Rep. Jason Chaffetz, the bombastic Republican congressman from Utah who recently announced his candidacy for speaker of the House, has made something of a name for himself in his role as chairman of the House Oversight and Government Reform Committee. There, he’s led high-profile investigations of the U.S. Chemical Safety Board, Planned Parenthood, the Drug Enforcement Agency, and the Secret Service, among other organizations.
Evidently, some in the Secret Service didn’t like being the subject of a congressional investigation. (You’ll recall that the agency, which is tasked with protecting the president, has suffered a recent spate of embarrassments and security breaches — most notably, when it failed to prevent an intruder from actually entering the White House last year.) But rather than submit to a fully warranted investigation by Congress to get to the bottom of the safety snafus, higher-ups in the Secret Service instead decided to go after Representative Chaffetz personally.
The Washington Post published the disturbing details last week. “An assistant director of the Secret Service urged that unflattering information the agency had in its files about a congressman critical of the service should be made public,” the Post reported, “two days later, a news Web site reported that . . . Jason Chaffetz . . . had applied to be a Secret Service agent in 2003 and been rejected.” Some 45 secret service employees, including supervisors, viewed Mr. Chaffetz’s personal file, the Post noted, which, by law, was supposed to be kept private.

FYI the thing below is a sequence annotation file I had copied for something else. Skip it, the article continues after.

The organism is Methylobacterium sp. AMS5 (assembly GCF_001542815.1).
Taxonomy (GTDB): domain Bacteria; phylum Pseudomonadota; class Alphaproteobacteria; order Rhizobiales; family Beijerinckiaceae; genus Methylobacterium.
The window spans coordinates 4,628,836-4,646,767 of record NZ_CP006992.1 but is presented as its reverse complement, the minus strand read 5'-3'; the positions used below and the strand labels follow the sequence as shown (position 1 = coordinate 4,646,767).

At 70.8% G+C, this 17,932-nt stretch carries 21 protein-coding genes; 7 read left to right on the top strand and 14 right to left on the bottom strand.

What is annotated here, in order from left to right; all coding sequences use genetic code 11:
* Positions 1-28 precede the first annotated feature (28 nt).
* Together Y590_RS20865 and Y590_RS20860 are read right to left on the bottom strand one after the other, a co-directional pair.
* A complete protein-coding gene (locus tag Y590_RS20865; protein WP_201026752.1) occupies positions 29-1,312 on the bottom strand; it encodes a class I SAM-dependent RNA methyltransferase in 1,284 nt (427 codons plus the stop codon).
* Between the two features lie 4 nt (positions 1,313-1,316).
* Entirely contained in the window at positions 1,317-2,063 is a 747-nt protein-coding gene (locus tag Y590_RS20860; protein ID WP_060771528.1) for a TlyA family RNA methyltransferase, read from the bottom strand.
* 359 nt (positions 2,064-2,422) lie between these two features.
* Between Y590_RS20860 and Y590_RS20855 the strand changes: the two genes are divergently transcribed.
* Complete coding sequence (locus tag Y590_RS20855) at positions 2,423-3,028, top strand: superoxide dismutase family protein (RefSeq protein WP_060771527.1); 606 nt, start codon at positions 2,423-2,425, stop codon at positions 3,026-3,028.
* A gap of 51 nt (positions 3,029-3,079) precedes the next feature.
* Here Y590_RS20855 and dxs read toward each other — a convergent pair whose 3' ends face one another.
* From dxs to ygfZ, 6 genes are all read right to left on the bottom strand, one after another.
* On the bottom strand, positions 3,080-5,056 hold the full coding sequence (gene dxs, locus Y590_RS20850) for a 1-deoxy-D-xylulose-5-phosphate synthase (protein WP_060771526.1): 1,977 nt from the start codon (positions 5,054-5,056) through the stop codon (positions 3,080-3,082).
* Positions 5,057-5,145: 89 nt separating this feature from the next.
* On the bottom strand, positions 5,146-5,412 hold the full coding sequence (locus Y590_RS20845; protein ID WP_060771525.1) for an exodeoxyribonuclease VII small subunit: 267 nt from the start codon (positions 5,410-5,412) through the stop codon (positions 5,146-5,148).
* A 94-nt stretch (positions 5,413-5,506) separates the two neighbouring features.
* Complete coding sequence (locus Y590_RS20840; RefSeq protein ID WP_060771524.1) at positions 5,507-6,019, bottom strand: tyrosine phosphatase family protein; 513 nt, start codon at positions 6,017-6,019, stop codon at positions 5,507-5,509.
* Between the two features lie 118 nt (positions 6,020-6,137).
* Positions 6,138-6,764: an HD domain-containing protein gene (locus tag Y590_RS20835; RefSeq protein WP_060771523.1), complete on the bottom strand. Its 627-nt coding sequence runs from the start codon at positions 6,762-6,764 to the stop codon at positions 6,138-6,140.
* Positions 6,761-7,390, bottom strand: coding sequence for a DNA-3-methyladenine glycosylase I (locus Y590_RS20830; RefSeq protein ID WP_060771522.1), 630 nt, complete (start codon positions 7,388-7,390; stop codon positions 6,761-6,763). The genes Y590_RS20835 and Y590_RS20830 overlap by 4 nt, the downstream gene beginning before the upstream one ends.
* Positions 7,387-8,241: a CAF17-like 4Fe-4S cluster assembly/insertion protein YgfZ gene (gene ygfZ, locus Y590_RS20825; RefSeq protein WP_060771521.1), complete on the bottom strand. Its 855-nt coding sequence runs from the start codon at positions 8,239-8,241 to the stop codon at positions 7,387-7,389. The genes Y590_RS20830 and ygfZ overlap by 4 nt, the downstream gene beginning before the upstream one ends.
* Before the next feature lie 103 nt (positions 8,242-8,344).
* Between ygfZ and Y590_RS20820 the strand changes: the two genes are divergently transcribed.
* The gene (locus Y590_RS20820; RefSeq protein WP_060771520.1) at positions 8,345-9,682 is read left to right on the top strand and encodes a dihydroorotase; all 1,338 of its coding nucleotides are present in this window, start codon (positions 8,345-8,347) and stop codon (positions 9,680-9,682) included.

Representative Chaffetz is not totally blameless in this situation. He should have disclosed to the public his relationship with the agency that he was tasked with investigating. But there is simply no excuse for an allegedly nonpartisan government body accessing and releasing private information about one of the people’s representatives.
People within the Secret Service need to be held to account for this chicanery.
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